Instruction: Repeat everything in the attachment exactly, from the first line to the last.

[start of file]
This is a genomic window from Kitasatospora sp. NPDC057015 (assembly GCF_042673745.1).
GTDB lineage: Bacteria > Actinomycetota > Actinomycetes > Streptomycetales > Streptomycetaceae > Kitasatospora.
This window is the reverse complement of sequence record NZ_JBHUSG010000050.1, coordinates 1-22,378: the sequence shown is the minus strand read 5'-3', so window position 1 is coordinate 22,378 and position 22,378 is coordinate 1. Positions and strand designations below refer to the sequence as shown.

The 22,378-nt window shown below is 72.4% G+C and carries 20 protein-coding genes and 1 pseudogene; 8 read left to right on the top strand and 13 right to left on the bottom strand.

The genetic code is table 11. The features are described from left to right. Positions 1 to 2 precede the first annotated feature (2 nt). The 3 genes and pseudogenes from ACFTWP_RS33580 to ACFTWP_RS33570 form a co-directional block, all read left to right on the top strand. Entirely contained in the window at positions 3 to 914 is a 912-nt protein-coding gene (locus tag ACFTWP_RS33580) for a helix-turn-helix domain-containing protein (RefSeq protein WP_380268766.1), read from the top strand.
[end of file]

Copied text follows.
This is a genomic window from Kitasatospora sp. NPDC057015 (assembly GCF_042673745.1).
GTDB lineage: Bacteria > Actinomycetota > Actinomycetes > Streptomycetales > Streptomycetaceae > Kitasatospora.
This window is the reverse complement of sequence record NZ_JBHUSG010000050.1, coordinates 1-22,378: the sequence shown is the minus strand read 5'-3', so window position 1 is coordinate 22,378 and position 22,378 is coordinate 1. Positions and strand designations below refer to the sequence as shown.

The 22,378-nt window shown below is 72.4% G+C and carries 20 protein-coding genes and 1 pseudogene; 8 read left to right on the top strand and 13 right to left on the bottom strand.

The genetic code is table 11. The features are described from left to right. Positions 1 to 2 precede the first annotated feature (2 nt). The 3 genes and pseudogenes from ACFTWP_RS33580 to ACFTWP_RS33570 form a co-directional block, all read left to right on the top strand. Entirely contained in the window at positions 3 to 914 is a 912-nt protein-coding gene (locus tag ACFTWP_RS33580) for a helix-turn-helix domain-containing protein (RefSeq protein WP_380268766.1), read from the top strand.